each element has a type, or definition. Like nodes, elements are identified
by a unique natural number. Elements of specific type are defined with the
following syntax:
.PP
.RS
.IB "element-type " elements
.br
.I element-definition
.RE
.PP
where an \fIelement-type\fR is one of the following:
.PP
.RS
.B spring
.br
.B truss
.br
.B beam
.br
.B beam3d
.br
.B CSTPlaneStrain
.br
.B CSTPlaneStress
.br
.B iso2d_PlaneStrain
.br
.B iso2d_PlaneStress
.br
.B quad_PlaneStrain
.br
.B quad_PlaneStress
.br
.B timoshenko
.br
.B htk
.br
.B brick
.br
.B ctg
.br
.B rod
.RE
.PP
and an \fIelement-definition\fR has the following form:
.PP
.RS
.I element-number
.br
.BI "nodes = [ " node-list " ]"
.br
[
.BI "material = " material-name
]
.br
[
.BI "load = " load-name-list
]
.RE
.PP
The \fIelement-number\fR starts the definition. Each element must have a
unique number. If no material is given then the material applied to the
previous element is used. The \fIload-name-list\fR is a list of up to three
loads to apply to the element. The \fInode-list\fR is a comma or white space
separated list of node numbers. Each type of element requires a certain of
nodes and in some cases a special "null node" which is numbered zero may be
used to indicate a gap or filler in the list.
.SS Materials
Elements are made of a type of material. Each material has a name and
certain physical properties not all of which may be used by any one
element. The syntax for defining materials is as follows:
.PP
.RS
.B "material properties"
.br
.I "material-definitions"
.RE
.PP
where \fImaterial-definition\fR has the following form:
.PP
.RS
.nf
.PD 0
.I material-name
.TP 25
[ \fBcolor =\fI string\fR ]
# color for \fIvelvet\fR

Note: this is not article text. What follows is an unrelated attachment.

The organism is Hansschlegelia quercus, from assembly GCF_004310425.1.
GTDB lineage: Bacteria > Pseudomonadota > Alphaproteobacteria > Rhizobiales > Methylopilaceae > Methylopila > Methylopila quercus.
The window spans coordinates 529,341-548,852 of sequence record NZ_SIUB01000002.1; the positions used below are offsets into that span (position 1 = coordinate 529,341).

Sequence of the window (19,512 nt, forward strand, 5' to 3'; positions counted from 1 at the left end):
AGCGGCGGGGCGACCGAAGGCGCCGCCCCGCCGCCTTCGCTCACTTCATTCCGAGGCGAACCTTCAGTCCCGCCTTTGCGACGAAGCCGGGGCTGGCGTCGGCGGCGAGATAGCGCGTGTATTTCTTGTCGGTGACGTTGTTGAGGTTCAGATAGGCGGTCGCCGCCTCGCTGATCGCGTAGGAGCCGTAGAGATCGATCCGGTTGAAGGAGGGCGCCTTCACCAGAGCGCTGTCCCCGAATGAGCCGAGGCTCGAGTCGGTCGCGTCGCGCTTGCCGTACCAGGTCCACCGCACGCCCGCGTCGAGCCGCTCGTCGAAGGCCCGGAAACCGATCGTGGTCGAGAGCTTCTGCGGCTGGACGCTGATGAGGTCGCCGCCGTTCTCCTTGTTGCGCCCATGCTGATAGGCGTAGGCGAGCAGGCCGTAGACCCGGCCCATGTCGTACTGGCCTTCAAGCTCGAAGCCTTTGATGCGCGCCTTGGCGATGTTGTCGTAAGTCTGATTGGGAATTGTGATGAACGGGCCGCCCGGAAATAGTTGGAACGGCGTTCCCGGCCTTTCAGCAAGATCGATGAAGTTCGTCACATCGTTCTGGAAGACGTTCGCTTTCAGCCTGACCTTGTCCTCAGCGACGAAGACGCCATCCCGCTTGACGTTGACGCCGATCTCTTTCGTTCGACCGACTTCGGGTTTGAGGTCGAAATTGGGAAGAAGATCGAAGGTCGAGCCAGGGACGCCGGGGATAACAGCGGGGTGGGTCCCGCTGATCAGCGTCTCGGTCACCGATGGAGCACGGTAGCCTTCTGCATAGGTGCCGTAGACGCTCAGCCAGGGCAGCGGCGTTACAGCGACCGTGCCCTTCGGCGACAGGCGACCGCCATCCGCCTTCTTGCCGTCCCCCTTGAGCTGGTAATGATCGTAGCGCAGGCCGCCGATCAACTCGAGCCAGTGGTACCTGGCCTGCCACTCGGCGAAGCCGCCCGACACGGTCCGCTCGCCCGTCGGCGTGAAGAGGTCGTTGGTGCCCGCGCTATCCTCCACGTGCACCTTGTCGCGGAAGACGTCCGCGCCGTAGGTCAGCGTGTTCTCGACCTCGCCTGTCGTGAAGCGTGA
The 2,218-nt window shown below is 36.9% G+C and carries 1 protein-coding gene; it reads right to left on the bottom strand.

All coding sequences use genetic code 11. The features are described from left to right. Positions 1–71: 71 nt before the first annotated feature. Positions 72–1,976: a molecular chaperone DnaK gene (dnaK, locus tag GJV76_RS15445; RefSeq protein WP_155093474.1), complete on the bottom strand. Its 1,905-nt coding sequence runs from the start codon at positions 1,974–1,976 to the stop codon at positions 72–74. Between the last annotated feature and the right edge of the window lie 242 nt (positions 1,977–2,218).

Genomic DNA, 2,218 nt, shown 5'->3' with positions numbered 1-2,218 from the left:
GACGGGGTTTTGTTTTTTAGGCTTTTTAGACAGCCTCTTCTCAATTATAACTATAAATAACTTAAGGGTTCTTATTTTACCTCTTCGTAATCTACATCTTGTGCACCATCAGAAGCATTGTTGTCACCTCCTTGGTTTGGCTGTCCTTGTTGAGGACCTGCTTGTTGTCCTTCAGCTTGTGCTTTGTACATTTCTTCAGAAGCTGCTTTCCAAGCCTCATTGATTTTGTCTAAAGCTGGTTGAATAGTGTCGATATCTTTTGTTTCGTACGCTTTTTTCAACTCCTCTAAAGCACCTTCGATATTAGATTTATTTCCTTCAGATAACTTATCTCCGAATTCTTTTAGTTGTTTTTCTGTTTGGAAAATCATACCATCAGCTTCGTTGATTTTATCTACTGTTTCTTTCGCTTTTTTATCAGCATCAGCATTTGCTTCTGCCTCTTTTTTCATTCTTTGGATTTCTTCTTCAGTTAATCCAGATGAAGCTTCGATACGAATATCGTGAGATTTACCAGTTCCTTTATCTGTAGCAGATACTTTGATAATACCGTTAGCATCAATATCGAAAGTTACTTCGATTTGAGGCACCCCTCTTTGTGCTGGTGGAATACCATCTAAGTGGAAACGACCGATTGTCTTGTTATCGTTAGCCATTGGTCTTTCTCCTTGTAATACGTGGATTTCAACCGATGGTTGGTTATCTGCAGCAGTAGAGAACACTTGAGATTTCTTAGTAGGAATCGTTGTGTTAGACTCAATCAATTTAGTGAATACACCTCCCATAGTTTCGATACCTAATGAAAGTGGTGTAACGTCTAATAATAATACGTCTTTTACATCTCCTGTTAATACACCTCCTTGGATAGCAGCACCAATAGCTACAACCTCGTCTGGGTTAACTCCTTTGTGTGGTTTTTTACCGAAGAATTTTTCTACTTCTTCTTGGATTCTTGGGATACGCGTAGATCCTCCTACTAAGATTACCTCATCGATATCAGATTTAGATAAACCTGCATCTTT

.TP
[ \fBE =\fI expression\fR ]
# Young's modulus
.TP
[ \fBIx =\fI expression\fR ]
# moment of inertia about x-x axis
.TP
[ \fBIy =\fI expression\fR ]
# moment of inertia about y-y axis
.TP
[ \fBIz =\fI expression\fR ]
# moment of inertia about z-z axis
.TP
[ \fBA =\fI expression\fR ]
# cross-sectional area
.TP
[ \fBJ =\fI expression\fR ]
# polar moment of inertia
.TP
[ \fBG =\fI expression\fR ]
# bulk (shear) modulus
.TP
[ \fBt =\fI expression\fR ]
# thickness
.TP
[ \fBrho =\fI expression\fR ]
# density
.TP
[ \fBnu =\fI expression\fR ]
# Poisson's ratio
.TP
[ \fBkappa =\fI expression\fR ]
# shear force correction
.TP
[ \fBRk =\fI expression\fR ]
# Rayleigh damping coefficient (K)
.TP
[ \fBRm =\fI expression\fR ]
# Rayleigh damping coefficient (M)
.TP
[ \fBKx =\fI expression\fR ]
# thermal conductivity in the x-direction
.TP
[ \fBKy =\fI expression\fR ]
# thermal conductivity in the y-direction
.TP
[ \fBKy =\fI expression\fR ]
# thermal conductivity in the z-direction
.TP
[ \fBc =\fI expression\fR ]
# heat capacitance
.PD
.fi
.RE
.PP
The \fImaterial-name\fR starts the definition. If an attribute of a material
is not specified then that attribute is zero. The assignments may occur in